- Build strong connections with students and involve them in activities
From the very first day of the first academic year itself, the faculty should start building connections with their students. They should introduce themselves and tell the students how they can be reached after class. The professors and teachers should also try to learn about individual students as much as they can. They should know their names, their contact details, their strengths and weaknesses as well as a little bit of their background. Students who receive such treatment feel inspired to hang on and complete their course as they believe that the university indeed cares about them. Plus, universities should also endeavor to involve students in activities so that they feel connected.
- Host intervention programs for students on the verge of leaving
One of the most effective ways through which colleges can increase their retention rate is by conducting intervention programs among students. For the teachers and professors of the college, it is easy to spot high-risk students. Such students must be personally contacted by the college so that they can be helped and prevented from dropping out. Several colleges in other countries have referral and intervention programs wherein they attempt to solve the problem the student is facing, which is prompting him/her to leave college. They inform such students of the available college resources that can help them sort out their problems, ranging from financial aid to career opportunities.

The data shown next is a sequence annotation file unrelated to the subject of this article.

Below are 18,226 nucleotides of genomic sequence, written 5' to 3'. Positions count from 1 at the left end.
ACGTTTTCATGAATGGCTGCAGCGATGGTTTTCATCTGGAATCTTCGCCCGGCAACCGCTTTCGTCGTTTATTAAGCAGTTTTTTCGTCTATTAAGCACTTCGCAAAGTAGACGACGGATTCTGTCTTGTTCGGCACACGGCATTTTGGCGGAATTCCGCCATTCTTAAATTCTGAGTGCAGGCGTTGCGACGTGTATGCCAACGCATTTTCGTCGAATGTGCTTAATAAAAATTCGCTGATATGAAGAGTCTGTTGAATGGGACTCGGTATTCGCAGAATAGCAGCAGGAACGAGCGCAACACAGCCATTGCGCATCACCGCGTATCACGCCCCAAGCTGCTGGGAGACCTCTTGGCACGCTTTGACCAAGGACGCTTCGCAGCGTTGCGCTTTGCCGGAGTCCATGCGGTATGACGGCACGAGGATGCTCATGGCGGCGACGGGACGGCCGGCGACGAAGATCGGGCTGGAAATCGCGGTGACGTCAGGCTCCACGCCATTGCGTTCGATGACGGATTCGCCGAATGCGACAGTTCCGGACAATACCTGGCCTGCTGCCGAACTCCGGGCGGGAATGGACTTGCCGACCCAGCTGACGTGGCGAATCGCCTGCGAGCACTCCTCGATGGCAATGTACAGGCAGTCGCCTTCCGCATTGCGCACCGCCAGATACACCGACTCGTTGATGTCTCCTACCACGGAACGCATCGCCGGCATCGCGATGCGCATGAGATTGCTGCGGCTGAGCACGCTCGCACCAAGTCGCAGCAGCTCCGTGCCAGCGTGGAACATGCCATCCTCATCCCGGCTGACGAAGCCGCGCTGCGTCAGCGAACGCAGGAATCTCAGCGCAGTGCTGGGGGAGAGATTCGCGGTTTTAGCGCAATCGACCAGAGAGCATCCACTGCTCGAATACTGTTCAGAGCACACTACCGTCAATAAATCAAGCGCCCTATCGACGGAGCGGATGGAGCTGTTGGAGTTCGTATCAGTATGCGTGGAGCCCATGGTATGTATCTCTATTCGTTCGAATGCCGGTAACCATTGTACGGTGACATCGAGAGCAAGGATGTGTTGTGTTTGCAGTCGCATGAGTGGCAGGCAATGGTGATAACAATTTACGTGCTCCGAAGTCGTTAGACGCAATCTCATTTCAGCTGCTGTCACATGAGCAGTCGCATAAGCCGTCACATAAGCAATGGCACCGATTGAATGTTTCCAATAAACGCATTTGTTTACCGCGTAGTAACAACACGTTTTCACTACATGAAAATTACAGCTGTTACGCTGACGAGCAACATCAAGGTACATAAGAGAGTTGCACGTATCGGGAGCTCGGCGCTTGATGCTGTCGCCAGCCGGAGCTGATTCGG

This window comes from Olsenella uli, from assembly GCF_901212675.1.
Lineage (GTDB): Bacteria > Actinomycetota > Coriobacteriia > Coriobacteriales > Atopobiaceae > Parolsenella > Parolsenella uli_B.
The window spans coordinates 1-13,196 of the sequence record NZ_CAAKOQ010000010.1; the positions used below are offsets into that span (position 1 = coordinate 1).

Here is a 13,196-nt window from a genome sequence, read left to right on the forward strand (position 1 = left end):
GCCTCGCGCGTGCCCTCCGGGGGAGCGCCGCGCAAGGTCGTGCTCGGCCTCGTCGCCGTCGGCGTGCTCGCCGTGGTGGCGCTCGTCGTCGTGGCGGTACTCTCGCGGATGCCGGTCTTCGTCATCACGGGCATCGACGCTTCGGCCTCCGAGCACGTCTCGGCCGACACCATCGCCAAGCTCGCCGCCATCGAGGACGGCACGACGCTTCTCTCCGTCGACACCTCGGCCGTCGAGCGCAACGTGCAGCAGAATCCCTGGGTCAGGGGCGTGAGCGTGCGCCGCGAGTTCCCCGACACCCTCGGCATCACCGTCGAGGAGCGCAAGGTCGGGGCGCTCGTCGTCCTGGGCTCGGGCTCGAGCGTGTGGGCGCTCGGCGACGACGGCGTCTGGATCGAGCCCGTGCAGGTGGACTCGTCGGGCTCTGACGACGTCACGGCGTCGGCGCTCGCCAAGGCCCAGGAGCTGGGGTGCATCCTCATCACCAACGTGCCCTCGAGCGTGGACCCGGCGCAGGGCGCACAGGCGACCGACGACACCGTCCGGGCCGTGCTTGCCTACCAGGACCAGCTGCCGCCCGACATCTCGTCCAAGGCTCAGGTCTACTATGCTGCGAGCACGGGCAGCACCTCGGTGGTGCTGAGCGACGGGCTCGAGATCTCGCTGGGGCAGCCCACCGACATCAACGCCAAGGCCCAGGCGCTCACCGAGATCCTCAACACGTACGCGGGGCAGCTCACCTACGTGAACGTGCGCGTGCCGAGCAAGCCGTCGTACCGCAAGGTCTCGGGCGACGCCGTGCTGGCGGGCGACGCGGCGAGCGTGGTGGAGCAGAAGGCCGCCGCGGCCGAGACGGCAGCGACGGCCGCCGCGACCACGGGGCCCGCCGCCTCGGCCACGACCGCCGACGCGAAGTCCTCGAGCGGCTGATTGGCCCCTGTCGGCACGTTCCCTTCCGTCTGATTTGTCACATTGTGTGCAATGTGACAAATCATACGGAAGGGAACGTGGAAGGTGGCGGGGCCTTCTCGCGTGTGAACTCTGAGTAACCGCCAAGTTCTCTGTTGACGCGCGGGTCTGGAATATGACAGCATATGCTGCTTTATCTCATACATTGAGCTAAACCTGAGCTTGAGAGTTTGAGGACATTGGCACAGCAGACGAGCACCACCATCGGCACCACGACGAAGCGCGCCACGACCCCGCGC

- Provide alternative courses to students
Poor grades in the first academic year of students in the course of their choosing can result in them not getting the opportunity to take the same course up in their second year. Such students may end up believing that they have no choice but to drop out since they have no idea of any other option. The institution must provide such students with alternative courses so that they can get the chance to stay and complete one course successfully instead of leaving it midway. Again, transparency on the part of the institution is very important here.